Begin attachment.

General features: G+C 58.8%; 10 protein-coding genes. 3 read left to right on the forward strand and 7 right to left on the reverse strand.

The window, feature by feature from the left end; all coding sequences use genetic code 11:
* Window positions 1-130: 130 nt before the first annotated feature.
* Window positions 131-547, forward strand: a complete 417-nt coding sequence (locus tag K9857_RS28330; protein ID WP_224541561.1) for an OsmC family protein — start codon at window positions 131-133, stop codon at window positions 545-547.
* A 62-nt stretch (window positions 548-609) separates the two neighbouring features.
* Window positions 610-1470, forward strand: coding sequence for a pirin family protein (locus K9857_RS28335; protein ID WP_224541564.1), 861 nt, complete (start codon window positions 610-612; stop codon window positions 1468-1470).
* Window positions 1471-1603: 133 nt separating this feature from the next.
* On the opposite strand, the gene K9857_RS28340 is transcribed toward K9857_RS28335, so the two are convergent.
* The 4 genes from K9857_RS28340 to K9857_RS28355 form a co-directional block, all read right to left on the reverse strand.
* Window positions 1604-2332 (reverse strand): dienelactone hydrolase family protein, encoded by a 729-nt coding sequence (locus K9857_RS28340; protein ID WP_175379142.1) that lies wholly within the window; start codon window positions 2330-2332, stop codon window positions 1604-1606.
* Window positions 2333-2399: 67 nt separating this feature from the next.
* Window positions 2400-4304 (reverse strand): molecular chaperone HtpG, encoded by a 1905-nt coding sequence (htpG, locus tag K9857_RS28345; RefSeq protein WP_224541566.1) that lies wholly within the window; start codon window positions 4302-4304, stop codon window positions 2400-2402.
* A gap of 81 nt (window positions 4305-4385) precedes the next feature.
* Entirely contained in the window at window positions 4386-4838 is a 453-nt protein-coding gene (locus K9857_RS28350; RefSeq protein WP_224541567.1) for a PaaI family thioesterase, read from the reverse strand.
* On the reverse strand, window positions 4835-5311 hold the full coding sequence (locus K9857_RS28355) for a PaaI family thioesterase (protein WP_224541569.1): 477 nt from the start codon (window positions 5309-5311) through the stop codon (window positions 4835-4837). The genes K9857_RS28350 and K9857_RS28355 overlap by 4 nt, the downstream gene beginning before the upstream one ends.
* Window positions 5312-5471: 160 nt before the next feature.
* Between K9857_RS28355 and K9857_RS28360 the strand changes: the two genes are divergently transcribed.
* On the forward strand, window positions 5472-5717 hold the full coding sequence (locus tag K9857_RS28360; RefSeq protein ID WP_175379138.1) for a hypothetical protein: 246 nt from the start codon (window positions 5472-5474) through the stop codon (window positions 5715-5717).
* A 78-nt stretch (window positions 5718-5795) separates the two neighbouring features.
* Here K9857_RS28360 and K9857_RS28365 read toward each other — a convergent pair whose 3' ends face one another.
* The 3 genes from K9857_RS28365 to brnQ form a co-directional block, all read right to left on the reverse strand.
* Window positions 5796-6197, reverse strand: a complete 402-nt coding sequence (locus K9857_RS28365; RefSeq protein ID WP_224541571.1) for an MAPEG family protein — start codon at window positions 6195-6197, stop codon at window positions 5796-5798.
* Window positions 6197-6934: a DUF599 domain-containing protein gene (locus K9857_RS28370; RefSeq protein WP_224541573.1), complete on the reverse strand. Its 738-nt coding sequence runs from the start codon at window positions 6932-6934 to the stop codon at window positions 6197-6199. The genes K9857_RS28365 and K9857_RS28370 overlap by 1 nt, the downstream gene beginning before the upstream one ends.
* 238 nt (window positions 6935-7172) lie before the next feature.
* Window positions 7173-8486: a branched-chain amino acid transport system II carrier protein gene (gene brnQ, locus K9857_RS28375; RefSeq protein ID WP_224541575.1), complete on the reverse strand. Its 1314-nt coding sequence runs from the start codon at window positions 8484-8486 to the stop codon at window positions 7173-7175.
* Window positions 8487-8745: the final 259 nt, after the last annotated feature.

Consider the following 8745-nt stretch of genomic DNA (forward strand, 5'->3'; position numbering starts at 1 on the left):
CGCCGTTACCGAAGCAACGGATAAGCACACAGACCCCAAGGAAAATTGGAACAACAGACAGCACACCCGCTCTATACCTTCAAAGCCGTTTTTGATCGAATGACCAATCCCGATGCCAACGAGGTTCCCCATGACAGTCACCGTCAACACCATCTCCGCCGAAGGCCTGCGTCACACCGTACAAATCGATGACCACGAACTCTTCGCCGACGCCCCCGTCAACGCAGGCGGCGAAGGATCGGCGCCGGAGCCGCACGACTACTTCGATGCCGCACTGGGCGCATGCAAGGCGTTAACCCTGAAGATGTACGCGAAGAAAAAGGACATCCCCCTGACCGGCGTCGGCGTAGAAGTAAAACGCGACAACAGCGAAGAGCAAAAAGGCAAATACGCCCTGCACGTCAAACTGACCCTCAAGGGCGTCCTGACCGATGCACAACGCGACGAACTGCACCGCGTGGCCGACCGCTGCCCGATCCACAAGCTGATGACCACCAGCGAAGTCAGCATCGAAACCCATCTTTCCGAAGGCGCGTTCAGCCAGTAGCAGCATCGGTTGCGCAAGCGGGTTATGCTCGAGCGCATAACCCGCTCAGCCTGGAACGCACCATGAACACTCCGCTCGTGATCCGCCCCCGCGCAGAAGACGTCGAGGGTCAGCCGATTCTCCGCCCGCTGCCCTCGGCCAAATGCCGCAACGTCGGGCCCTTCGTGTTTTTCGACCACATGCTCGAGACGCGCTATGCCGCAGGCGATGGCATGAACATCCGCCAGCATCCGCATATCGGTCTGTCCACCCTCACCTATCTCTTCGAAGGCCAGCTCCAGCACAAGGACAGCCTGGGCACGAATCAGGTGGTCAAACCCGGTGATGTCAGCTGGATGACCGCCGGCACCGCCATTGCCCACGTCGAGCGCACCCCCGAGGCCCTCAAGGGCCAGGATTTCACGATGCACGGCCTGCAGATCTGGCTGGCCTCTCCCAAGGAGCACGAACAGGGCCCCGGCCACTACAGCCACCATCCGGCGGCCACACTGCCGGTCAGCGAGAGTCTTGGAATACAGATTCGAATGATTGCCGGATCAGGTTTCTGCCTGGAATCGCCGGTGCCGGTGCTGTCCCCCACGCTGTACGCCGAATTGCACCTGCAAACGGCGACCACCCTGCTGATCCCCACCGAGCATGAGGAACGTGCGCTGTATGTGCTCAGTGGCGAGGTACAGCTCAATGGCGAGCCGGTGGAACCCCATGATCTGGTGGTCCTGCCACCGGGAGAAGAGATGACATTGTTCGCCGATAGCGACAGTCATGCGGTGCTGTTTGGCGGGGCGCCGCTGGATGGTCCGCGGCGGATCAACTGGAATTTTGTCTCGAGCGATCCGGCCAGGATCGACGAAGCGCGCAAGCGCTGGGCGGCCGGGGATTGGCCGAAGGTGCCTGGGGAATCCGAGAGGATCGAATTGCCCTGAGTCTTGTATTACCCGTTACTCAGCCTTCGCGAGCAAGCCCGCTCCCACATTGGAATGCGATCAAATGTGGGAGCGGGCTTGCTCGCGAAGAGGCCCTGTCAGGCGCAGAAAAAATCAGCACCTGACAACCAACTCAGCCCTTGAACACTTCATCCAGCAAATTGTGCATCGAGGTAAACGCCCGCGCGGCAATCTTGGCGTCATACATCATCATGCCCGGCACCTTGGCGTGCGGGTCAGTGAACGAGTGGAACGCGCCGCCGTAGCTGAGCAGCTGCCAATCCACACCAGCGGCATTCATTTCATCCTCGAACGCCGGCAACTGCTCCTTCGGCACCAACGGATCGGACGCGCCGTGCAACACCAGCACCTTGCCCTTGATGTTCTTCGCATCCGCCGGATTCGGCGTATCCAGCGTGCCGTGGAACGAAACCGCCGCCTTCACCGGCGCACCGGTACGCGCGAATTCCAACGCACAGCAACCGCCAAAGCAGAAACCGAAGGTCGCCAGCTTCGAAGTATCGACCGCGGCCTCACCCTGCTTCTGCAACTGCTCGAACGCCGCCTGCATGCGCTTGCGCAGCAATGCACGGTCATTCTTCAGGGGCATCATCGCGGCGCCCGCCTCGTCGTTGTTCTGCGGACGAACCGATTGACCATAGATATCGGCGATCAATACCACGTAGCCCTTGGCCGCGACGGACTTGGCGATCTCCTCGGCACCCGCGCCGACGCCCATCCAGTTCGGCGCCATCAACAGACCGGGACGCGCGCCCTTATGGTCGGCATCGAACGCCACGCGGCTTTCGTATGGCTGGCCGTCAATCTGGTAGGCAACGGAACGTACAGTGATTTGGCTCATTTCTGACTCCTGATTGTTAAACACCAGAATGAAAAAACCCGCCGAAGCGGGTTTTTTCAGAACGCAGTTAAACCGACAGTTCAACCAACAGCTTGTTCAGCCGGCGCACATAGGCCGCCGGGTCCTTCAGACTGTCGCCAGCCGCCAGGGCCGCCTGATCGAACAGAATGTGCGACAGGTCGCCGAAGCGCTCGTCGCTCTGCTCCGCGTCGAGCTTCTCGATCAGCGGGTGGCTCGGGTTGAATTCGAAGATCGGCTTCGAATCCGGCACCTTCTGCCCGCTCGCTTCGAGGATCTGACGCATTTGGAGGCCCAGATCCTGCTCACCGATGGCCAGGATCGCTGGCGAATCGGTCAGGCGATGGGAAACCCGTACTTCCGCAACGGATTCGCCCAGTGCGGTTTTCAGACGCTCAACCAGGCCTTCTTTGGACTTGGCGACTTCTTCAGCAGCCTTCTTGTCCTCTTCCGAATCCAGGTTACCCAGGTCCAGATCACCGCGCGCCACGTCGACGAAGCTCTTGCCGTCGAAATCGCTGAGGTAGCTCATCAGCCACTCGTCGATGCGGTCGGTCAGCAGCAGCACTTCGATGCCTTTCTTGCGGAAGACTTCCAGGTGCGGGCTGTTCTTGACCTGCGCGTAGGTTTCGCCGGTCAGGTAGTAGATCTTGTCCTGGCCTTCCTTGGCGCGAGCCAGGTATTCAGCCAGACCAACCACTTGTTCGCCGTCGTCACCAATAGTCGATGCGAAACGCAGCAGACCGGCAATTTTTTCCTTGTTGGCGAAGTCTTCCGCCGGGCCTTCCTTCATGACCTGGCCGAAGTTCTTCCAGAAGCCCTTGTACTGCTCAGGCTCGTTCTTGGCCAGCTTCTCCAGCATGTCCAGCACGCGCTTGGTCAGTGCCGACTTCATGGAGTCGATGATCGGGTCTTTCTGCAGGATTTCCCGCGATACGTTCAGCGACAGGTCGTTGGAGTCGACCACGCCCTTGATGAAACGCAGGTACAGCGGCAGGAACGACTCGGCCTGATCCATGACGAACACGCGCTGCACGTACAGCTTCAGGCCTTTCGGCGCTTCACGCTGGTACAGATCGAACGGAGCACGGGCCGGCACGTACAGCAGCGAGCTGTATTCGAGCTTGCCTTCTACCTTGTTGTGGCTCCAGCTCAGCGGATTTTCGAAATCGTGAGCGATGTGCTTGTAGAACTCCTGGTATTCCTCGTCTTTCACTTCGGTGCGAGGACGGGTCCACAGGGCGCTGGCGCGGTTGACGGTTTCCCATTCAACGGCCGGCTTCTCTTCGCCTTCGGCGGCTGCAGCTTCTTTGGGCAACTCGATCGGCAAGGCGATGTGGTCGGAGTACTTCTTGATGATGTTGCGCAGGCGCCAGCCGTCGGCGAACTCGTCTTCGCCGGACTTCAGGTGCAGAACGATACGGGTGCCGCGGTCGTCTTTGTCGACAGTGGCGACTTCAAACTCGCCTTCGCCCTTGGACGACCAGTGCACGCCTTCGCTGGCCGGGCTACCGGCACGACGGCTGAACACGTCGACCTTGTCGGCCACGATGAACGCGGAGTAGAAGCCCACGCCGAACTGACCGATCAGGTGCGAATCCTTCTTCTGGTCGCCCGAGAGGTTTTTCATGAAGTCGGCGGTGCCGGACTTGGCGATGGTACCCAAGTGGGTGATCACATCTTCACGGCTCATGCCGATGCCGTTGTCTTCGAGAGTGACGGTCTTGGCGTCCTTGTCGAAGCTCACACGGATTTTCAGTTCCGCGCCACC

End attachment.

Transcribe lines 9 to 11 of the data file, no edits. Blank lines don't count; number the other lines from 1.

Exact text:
* The 4 genes from K9857_RS28340 to K9857_RS28355 form a co-directional block, all read right to left on the reverse strand.
* Window positions 1604-2332 (reverse strand): dienelactone hydrolase family protein, encoded by a 729-nt coding sequence (locus K9857_RS28340; protein ID WP_175379142.1) that lies wholly within the window; start codon window positions 2330-2332, stop codon window positions 1604-1606.
* Window positions 2333-2399: 67 nt separating this feature from the next.